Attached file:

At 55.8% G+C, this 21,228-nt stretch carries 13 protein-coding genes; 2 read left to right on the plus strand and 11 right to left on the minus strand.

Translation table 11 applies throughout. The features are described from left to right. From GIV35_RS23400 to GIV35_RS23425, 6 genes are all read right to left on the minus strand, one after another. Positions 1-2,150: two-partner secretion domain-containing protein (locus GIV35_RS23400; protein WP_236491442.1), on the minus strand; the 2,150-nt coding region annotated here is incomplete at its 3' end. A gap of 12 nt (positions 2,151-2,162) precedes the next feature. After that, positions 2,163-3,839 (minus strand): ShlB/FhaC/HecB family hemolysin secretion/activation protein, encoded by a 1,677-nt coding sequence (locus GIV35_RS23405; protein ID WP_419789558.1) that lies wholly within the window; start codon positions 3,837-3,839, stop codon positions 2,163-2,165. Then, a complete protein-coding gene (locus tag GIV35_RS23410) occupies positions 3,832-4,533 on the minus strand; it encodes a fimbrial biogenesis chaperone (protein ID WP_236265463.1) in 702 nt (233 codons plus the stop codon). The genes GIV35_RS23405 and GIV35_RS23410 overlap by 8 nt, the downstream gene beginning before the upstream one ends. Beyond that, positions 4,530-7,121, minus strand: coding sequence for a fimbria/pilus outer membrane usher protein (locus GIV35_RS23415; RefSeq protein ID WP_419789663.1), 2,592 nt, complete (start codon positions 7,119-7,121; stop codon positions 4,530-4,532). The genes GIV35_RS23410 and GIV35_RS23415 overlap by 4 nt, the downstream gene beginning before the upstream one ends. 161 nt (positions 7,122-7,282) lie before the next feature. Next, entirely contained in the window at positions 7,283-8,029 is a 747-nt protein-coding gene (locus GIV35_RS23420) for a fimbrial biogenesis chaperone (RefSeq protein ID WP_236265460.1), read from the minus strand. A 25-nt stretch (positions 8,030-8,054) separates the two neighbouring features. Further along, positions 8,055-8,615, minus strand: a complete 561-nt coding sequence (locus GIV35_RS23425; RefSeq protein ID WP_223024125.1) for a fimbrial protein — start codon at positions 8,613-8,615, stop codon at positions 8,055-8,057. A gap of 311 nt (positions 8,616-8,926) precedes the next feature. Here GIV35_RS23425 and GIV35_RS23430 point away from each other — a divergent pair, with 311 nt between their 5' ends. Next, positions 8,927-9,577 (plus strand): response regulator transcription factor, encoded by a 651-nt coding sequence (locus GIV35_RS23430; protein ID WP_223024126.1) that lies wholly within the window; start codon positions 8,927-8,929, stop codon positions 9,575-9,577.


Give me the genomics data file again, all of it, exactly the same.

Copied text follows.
At 55.8% G+C, this 21,228-nt stretch carries 13 protein-coding genes; 2 read left to right on the plus strand and 11 right to left on the minus strand.

Translation table 11 applies throughout. The features are described from left to right. From GIV35_RS23400 to GIV35_RS23425, 6 genes are all read right to left on the minus strand, one after another. Positions 1-2,150: two-partner secretion domain-containing protein (locus GIV35_RS23400; protein WP_236491442.1), on the minus strand; the 2,150-nt coding region annotated here is incomplete at its 3' end. A gap of 12 nt (positions 2,151-2,162) precedes the next feature. After that, positions 2,163-3,839 (minus strand): ShlB/FhaC/HecB family hemolysin secretion/activation protein, encoded by a 1,677-nt coding sequence (locus GIV35_RS23405; protein ID WP_419789558.1) that lies wholly within the window; start codon positions 3,837-3,839, stop codon positions 2,163-2,165. Then, a complete protein-coding gene (locus tag GIV35_RS23410) occupies positions 3,832-4,533 on the minus strand; it encodes a fimbrial biogenesis chaperone (protein ID WP_236265463.1) in 702 nt (233 codons plus the stop codon). The genes GIV35_RS23405 and GIV35_RS23410 overlap by 8 nt, the downstream gene beginning before the upstream one ends. Beyond that, positions 4,530-7,121, minus strand: coding sequence for a fimbria/pilus outer membrane usher protein (locus GIV35_RS23415; RefSeq protein ID WP_419789663.1), 2,592 nt, complete (start codon positions 7,119-7,121; stop codon positions 4,530-4,532). The genes GIV35_RS23410 and GIV35_RS23415 overlap by 4 nt, the downstream gene beginning before the upstream one ends. 161 nt (positions 7,122-7,282) lie before the next feature. Next, entirely contained in the window at positions 7,283-8,029 is a 747-nt protein-coding gene (locus GIV35_RS23420) for a fimbrial biogenesis chaperone (RefSeq protein ID WP_236265460.1), read from the minus strand. A 25-nt stretch (positions 8,030-8,054) separates the two neighbouring features. Further along, positions 8,055-8,615, minus strand: a complete 561-nt coding sequence (locus GIV35_RS23425; RefSeq protein ID WP_223024125.1) for a fimbrial protein — start codon at positions 8,613-8,615, stop codon at positions 8,055-8,057. A gap of 311 nt (positions 8,616-8,926) precedes the next feature. Here GIV35_RS23425 and GIV35_RS23430 point away from each other — a divergent pair, with 311 nt between their 5' ends. Next, positions 8,927-9,577 (plus strand): response regulator transcription factor, encoded by a 651-nt coding sequence (locus GIV35_RS23430; protein ID WP_223024126.1) that lies wholly within the window; start codon positions 8,927-8,929, stop codon positions 9,575-9,577.